Human Rights Watch Film Festival 2014: In the Shadow of the Sun Review

In the Shadow of the Sun

In the Shadow of the Sun

In the African nation of Tanzania, home to approximately 170,000 people who could be classified as albino, having an off colour pigment could be deadly. Not only do these people have to deal with the kind of teasing and potential for bodily harm that goes hand in hand with narrow minded racism across the world, they are also hunted for a perceived profit that doesn’t exist. Witch doctors spread rumours that possessing any body part from an albino would bring untold riches. Albinos are murdered and dismembered with alarming regularity – something even local media deems as a blight on the country – and it’s so bad that even when one is murdered they often have to be buried in concrete encased graves with constant security to stave off grave robbers that would just as readily break through the graves for a chance at “riches.”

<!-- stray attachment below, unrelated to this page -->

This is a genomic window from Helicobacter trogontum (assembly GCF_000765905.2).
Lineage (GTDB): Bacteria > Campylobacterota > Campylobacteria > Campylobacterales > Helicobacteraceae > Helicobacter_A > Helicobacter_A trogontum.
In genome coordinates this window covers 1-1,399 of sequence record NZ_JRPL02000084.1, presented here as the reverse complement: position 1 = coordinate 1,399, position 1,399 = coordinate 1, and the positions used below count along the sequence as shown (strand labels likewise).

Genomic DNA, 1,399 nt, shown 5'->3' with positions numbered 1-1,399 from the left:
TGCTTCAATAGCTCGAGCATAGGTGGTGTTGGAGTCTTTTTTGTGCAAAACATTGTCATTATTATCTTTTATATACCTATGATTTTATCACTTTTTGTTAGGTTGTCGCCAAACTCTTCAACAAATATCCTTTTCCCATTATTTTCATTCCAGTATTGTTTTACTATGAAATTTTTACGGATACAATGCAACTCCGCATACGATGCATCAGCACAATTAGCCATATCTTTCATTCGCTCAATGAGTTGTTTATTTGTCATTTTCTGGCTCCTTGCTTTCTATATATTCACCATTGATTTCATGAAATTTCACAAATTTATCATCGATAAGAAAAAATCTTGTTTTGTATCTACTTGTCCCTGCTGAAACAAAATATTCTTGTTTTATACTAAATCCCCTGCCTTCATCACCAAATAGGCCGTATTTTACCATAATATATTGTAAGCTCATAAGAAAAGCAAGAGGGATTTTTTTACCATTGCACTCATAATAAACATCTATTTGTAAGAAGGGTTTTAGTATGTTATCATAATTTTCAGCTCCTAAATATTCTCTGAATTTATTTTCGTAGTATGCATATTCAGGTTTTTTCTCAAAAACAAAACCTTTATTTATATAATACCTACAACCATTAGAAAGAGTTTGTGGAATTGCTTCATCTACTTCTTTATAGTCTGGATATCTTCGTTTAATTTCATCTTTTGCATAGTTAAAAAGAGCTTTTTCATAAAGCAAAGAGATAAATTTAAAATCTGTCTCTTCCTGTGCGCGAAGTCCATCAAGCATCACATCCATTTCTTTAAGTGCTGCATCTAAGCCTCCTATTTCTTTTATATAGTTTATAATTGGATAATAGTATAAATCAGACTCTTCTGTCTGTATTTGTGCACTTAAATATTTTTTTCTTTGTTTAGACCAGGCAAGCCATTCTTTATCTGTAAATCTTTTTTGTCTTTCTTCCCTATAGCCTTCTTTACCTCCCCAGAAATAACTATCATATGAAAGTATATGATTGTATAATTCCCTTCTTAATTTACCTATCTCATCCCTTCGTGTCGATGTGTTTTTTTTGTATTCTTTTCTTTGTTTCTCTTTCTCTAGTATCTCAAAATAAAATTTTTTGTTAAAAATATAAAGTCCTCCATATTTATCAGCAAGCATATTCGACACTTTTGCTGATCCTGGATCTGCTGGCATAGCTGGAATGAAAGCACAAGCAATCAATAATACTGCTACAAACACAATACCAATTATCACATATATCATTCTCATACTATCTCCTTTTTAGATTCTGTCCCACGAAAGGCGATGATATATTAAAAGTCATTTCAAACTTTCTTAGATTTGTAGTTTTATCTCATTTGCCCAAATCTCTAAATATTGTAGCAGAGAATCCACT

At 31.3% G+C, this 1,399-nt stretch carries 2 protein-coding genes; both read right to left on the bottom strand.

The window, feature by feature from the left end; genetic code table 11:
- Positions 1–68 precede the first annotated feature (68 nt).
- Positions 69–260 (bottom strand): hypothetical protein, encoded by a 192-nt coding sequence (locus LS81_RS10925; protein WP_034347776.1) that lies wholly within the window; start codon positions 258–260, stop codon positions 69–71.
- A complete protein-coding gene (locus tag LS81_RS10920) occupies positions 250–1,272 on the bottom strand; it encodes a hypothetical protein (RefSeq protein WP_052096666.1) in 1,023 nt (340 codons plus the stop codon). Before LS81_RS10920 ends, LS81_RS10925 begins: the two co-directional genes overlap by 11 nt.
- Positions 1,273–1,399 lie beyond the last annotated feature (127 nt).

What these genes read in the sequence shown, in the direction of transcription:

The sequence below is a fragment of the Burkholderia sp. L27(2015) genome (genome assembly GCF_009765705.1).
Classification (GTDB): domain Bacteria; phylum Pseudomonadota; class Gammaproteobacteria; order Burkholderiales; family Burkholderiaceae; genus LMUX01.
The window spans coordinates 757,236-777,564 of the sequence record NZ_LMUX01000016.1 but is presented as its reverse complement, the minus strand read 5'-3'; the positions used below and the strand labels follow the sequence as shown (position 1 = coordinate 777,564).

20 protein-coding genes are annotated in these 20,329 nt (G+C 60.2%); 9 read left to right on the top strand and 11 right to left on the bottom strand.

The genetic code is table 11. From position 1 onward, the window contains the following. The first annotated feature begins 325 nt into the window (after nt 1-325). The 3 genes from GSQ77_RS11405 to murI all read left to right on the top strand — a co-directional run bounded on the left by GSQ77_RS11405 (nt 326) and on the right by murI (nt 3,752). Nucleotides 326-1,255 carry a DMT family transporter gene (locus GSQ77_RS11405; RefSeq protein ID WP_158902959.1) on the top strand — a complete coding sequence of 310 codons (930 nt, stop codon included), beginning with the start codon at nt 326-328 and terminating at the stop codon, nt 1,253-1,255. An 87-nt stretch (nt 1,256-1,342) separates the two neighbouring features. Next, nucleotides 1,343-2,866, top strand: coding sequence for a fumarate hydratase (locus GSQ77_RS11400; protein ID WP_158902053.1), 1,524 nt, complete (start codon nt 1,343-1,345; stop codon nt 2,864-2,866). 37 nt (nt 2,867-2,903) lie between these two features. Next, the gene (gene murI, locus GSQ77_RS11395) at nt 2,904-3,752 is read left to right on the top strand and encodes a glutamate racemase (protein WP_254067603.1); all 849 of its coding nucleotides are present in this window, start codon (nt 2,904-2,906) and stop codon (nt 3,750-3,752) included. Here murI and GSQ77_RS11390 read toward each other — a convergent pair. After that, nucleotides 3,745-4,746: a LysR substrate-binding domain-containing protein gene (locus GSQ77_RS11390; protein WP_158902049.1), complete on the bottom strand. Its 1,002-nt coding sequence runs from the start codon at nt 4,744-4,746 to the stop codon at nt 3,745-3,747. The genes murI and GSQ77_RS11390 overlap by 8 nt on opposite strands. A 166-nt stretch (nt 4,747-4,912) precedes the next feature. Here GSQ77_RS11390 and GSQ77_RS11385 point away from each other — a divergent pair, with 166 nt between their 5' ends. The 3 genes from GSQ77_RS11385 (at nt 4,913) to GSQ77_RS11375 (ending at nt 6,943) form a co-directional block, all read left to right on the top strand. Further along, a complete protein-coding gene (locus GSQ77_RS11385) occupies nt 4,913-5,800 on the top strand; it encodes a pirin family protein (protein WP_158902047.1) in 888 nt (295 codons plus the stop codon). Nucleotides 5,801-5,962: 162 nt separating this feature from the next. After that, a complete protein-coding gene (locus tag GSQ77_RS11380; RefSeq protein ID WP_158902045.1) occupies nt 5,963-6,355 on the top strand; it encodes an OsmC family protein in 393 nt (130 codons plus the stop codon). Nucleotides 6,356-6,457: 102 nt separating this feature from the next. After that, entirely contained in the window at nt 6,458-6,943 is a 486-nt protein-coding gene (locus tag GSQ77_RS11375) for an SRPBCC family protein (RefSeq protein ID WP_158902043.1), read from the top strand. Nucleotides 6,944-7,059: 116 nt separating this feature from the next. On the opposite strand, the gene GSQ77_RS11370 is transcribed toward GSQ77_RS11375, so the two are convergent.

Shot over the course of six years, director Harry Freeland follows community leaders as they try with all their might to foster a greater understanding within the country all while living every day of their lives in constant fear and rejection for a sizable portion of the population. It’s the kind of story that people don’t want to believe can still happen in the world, but that sadly happens more than is often taken notice of. It’s harrowing, sickening, and depressing often at the best of times, but it’s also an extremely vital portrait of a population in desperate need of help and compassion. (Andrew Parker)

Screens

Advertisements

Friday, February 28th, 6:30pm, TIFF Bell Lightbox

0 0 vote
Article Rating


Comments

Subscribe
Notify of
0 Comments
Inline Feedbacks
View all comments

Advertisement



Advertisement


Advertisement